Friday, 20 May 2016

The Sound of Music, May 19, 2016 ****

Music by Richard Rodgers, Lyrics by Oscar Hammerstein II, Book by Howard Lindsay & Russel Crouse, Produced by Andrew Lloyd Webber, John Frost, David Ian & The Really Useful Group
Regent Theatre, until July 31, 2016
Reviewer: Kate Herbert on May 19, 2016
Stars: ****
Review also online at Herald Sun News at 1am Fri May 20, and in print on Fri May 20, 2016. KH 
 Amy Lehpamer with child cast. Photo by Joe Calleri

Rodgers and Hammerstein are unbeatable in the musical theatre stakes and The Sound of Music includes some of their most singable and memorable tunes.

This Australian production is a restaging of Jeremy Sams’ London Palladium version of the original, 1959 stage musical that preceded the spectacularly popular and enduring 1965 movie with Julie Andrews.

Amy Lehpamer is deliciously high-spirited and charmingly effusive as Maria who she refreshingly plays as a gauche, noisy, unworldly and clumsy country girl who galumphs with equal abandon around the Austrian hills, the demure Abbey or the von Trapp mansion.

Lehpamer’s voice has an appealingly bright toned-voice and her renditions of The Sound of Music and I Have Confidence augur well for the rest of the show as she twirls and capers, singing with the relentless cheerfulness that characterises Maria.

Cameron Daddo’s voice lacks power and he is often unconvincing as Captain Georg von Trapp Maria’s employer, the Austrian patriot, and there is no palpable chemistry or sense of impending romance between Maria and the Captain and this leaves their dance duet looking less than intimate.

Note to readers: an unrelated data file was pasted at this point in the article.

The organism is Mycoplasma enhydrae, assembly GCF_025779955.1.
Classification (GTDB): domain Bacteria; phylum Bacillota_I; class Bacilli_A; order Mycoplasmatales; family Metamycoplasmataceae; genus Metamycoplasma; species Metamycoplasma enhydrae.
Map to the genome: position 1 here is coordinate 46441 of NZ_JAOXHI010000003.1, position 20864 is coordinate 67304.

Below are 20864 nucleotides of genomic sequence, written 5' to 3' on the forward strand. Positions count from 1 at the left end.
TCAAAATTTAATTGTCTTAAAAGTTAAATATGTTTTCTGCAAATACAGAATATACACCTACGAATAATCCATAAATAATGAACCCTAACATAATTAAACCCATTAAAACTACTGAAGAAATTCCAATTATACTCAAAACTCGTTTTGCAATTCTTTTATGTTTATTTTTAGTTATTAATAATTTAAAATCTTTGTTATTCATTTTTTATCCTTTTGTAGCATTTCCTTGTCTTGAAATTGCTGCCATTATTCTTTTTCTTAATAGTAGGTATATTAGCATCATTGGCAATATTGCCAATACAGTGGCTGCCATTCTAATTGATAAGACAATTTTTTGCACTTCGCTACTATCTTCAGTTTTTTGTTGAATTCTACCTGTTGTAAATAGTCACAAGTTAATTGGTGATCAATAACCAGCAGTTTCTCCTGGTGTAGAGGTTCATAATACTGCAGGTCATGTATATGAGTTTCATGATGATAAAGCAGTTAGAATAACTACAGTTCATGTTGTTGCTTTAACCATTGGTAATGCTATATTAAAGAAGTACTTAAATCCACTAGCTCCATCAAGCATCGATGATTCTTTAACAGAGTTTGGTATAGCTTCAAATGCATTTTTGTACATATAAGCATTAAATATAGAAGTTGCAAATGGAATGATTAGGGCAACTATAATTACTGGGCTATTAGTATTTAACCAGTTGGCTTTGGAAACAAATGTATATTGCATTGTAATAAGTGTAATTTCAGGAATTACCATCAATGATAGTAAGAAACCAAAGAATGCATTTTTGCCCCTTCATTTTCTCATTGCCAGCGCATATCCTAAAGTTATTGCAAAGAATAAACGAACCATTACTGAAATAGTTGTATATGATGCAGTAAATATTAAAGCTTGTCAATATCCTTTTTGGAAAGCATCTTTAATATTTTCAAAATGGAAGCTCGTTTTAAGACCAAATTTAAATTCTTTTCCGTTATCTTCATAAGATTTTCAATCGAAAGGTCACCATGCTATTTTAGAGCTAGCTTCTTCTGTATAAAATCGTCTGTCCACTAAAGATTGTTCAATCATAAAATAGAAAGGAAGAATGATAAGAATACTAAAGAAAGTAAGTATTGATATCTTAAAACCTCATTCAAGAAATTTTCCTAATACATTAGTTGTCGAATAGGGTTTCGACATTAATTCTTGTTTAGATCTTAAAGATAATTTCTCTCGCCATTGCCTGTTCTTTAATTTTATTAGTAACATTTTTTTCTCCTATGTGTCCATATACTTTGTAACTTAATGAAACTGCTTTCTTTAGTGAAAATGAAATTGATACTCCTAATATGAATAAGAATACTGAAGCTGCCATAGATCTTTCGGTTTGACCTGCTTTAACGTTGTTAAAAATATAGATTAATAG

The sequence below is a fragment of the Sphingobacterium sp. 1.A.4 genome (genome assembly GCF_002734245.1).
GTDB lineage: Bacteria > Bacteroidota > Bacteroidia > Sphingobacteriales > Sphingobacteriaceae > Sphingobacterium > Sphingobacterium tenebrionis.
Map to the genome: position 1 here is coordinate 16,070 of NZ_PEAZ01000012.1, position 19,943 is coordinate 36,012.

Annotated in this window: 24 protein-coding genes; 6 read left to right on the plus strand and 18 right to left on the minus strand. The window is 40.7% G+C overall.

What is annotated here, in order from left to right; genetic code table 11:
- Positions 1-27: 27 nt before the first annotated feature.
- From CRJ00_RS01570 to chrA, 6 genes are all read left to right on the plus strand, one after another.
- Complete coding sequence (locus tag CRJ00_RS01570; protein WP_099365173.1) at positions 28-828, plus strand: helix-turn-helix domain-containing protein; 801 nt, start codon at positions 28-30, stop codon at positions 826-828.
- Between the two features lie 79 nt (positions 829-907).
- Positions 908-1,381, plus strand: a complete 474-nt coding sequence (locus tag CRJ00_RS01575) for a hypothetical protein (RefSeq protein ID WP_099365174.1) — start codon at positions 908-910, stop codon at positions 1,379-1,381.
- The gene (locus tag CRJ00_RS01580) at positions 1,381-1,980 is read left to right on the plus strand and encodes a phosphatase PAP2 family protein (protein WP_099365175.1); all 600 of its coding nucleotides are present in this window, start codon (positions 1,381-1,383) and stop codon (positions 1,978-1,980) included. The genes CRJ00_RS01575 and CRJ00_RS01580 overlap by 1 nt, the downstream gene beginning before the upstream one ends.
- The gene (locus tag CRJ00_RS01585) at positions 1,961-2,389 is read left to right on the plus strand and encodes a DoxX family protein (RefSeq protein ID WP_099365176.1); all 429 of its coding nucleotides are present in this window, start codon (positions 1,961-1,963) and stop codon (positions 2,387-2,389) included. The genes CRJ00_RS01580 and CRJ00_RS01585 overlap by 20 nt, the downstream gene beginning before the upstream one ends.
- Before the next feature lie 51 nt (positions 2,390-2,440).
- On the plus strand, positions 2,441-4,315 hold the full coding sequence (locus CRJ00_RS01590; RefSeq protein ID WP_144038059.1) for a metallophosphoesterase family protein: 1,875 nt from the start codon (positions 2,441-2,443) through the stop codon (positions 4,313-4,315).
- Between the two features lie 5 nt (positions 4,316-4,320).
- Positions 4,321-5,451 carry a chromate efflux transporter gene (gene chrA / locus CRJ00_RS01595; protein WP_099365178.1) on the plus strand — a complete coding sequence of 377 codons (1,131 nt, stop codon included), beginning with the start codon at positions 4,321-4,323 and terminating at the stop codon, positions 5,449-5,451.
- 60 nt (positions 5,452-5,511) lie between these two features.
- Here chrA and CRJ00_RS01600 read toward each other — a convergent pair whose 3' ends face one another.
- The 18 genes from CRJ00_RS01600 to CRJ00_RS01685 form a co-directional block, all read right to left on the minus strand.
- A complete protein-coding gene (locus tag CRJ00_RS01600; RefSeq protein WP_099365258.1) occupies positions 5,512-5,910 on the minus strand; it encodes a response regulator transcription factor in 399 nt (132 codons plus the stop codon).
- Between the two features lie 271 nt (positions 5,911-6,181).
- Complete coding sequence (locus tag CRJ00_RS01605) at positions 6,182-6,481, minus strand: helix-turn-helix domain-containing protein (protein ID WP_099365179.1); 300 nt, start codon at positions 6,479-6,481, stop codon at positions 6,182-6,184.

With her powerful voice, rich, dark, honey tone and exceptional vocal control, opera singer, Jacqueline Dark, almost steals the show as the dignified Mother Abbess singing the rousing and memorable Climb Ev’ry Mountain and her duet of My Favourite Things with Lehpamer and the four nuns’ jaunty, playful version of Maria (How do you solve a problem like...) is an early highlight.
Jacqueline Dark & Amy Lehpamer. Photo by Joe Calleri

The vivacious Lehpamer sings the unforgettable Do-Re-Mi and The Lonely Goatherd with the children who raise the cuteness factor to 100% in the joyful So Long, Farewell.

The children on opening night are played by: Alexander Glenk (Friedrich), Darcy McGrath (Louisa), Beaumont Farrell (Kurt), Karina Thompson (Brigitta), Ruby Moore (Marta) and Heidi Sprague (Gretl).

With her fine musical theatre voice and acting talent, Stefanie Jones invests the adolescent, Liesl, with depth in Sixteen Going On Seventeen, her duet with Rolf who is played by Du Toit Bredenkamp.

In supporting roles are Marina Prior as the stately Baroness Schraeder, David James as the opportunistic, clownish Max Detweiler and Lorraine Bayly as frumpy housekeeper, Frau Schmidt.

The high points of the show are Lehpamer and Dark’s compelling performances, the thrilling nuns’ chorus of Preludium, and Rodgers and Hammerstein’s inspiring music and lyrics.

However, Act Two is less dynamic than Act One, with fewer songs and a lot of story to jam into a short time and Daddo’s ballad, Edelweiss, loses its power and sounds flat when it needs to be poignant and patriotic.

Although Robert Jones’ design captures the green, alpine landscape and luxurious von Trapp mansion, its picture frame style seems too small for the enormous stage at the Regent.

For ardent fans of The Sound of Music, Rodgers and Hammerstein’s marvellous tunes should make your hearts sing as they do for Maria and the von Trapps.

By Kate Herbert

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